Health and Beauty

Serious Skin Care Plant Stem Cell

Personalized stem cell treatment may offer relief for multiple sclerosis

The study, led by researchers at the University of Cambridge, is a step towards developing personalised treatment based on a patient's own skin cells for diseases of the central nervous system (CNS).

In MS, the body's own immune system attacks and damages myelin, the protective sheath around nerve fibres, causing disruption to messages sent around the brain and spinal cord. Symptoms are unpredictable and include problems with mobility and balance, pain, and severe fatigue.

Key immune cells involved in causing this damage are macrophages (literally 'big eaters'), which ordinarily serve to attack and rid the body of unwanted intruders. A particular type of macrophage known as microglia are found throughout the brain and spinal cord -- in progressive forms of MS, they attack the CNS, causing chronic inflammation and damage to nerve cells.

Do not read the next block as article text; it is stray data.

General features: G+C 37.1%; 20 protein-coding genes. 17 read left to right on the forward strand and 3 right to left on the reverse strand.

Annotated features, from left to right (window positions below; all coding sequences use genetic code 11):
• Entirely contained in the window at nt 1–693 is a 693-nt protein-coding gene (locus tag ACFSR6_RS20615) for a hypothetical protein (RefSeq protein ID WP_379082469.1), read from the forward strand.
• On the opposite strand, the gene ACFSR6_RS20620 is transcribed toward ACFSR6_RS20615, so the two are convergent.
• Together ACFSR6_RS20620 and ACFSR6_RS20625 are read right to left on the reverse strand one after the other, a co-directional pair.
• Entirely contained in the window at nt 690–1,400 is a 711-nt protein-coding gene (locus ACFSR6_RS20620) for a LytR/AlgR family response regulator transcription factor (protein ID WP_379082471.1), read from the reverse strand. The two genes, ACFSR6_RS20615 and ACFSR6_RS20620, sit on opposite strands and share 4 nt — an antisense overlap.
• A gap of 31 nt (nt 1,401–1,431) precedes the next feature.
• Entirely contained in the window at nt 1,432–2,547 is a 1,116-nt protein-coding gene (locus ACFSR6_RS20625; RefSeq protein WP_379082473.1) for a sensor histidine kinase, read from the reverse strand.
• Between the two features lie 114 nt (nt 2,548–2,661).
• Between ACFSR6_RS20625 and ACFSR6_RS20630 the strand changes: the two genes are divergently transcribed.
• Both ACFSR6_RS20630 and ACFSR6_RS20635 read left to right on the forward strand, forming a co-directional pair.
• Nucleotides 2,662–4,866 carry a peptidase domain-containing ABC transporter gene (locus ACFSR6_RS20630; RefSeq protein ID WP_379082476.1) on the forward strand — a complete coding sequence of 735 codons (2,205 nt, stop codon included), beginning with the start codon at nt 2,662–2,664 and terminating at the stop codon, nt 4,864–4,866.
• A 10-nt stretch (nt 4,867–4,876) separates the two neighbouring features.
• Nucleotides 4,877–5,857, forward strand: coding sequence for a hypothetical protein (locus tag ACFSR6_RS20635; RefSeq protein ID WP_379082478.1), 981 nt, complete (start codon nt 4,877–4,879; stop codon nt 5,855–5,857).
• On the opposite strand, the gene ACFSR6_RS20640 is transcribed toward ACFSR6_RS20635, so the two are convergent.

Recent advances have raised expectations that diseases of the CNS may be improved by the use of stem cell therapies. Stem cells are the body's 'master cells', which can develop into almost any type of cell within the body. Previous work from the Cambridge team has shown that transplanting neural stem cells (NSCs) -- stem cells that are part-way to developing into nerve cells -- reduces inflammation and can help the injured CNS heal.